Anonymous review

Every hotel featured is visited personally by members of our team, given the Smith seal of approval, and then anonymously reviewed. As soon as our reviewers have returned from this eco-friendly hotel in the Isletas de Granada with a bottle of Flor de Caña in their suitcase, a full account of their rural private-island break will be with you. In the meantime, to whet your wanderlust, here's a peek inside Jicaro Island Ecolodge on Lake Nicaragua…
‘Island for sale,’ said the advert that tempted Jicaro Island Ecolodge’s owner Karen to pack up her life in the UK and start over in Nicaragua. The hotel is wish fulfilment for those who’ve often daydreamed about the Robinson Crusoe life, but can’t quite commit. Designed in harmony with nature, the island’s design allows you to get (safely) lost in a world of twisted branches and haphazard pathways, and to snatch some moments where feels like it’s just the two of you in the world. We did notice some subtle improvements to the traditional castaway experience: for example, there’s no need to wash up bedraggled onshore, because the island’s a 20-minute boat trip from the swoonsome rainbow of 17th-century adobe houses in Granada. Also, we’re pretty sure Crusoe’s real-life counterpart Alexander Selkirk didn’t have a nimble-fingered spa therapist or a barkeep who doesn’t skimp on the rum, and didn’t spend his time whooshing around by zipline and ooh-ing and aah-ing over turtles. In fact, Selkirk’s way sounds like a lot of effort – next time we hear of some free-floating real estate and think, ‘if only’, we’ll just book a stay here instead.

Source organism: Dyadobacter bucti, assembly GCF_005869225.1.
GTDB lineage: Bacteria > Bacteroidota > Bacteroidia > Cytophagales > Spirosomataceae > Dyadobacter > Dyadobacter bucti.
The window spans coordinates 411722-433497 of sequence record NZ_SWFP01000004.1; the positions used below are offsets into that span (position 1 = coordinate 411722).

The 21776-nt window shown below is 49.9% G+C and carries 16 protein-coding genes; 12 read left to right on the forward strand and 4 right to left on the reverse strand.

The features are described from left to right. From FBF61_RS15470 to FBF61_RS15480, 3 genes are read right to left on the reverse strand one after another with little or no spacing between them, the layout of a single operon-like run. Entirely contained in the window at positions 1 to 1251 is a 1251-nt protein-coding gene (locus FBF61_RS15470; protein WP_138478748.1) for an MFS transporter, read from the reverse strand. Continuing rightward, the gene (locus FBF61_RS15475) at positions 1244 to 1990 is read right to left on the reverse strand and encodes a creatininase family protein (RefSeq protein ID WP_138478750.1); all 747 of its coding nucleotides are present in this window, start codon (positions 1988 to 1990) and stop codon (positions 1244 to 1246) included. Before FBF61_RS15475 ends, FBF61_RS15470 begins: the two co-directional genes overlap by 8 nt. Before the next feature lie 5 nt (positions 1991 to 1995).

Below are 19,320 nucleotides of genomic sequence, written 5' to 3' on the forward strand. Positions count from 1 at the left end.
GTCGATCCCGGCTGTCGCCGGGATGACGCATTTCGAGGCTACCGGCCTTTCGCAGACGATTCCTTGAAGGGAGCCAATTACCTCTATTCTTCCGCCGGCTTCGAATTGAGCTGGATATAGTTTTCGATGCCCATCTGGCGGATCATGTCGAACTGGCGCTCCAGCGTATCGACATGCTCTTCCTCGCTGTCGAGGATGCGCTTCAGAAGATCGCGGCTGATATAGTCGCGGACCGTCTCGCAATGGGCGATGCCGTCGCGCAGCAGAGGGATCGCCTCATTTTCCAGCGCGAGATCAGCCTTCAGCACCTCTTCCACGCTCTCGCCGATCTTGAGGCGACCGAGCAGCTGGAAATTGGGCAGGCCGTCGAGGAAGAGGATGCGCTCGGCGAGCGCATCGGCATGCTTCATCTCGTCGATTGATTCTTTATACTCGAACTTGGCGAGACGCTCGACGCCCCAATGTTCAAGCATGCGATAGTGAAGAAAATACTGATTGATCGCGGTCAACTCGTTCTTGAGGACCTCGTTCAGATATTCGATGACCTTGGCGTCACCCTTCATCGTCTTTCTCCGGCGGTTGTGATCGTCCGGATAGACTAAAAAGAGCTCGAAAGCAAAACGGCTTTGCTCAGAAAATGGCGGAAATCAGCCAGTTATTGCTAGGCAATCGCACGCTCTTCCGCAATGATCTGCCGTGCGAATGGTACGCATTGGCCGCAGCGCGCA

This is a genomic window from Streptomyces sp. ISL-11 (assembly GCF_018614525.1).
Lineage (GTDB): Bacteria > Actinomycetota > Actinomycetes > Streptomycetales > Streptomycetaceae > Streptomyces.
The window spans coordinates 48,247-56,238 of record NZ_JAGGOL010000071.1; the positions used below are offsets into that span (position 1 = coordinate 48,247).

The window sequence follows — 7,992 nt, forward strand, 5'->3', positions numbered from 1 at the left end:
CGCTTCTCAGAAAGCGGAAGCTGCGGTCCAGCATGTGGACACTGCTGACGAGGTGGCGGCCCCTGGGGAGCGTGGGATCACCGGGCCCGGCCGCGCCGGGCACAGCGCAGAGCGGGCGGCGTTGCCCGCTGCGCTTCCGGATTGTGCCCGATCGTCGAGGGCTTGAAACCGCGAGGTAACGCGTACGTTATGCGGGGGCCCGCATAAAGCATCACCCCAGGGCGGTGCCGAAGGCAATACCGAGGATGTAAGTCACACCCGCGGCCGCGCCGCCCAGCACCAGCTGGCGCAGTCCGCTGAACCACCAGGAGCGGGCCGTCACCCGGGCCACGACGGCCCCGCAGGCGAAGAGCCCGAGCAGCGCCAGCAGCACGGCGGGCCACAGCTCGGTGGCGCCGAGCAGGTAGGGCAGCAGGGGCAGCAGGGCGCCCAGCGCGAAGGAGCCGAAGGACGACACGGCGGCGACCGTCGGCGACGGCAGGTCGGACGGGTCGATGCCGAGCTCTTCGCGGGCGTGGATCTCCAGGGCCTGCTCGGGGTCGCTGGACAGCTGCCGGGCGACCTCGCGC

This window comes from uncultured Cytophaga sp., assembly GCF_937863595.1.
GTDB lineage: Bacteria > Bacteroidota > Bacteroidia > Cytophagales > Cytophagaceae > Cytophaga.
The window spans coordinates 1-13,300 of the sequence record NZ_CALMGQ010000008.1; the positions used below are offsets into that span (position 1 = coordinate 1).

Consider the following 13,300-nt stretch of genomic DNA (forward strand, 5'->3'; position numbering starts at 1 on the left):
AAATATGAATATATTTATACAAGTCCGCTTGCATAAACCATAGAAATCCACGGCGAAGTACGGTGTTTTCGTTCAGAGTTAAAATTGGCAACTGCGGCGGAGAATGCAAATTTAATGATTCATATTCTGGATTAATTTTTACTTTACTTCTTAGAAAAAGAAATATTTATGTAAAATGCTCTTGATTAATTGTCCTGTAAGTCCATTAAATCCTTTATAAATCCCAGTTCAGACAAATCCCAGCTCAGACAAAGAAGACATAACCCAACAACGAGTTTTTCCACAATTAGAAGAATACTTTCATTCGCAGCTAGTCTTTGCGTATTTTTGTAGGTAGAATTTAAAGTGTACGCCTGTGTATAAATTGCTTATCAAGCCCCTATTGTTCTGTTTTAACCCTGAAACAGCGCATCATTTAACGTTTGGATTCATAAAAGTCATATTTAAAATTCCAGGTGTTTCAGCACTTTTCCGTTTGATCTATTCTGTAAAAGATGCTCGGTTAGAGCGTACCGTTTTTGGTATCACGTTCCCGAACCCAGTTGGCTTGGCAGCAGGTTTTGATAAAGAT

The Guestbook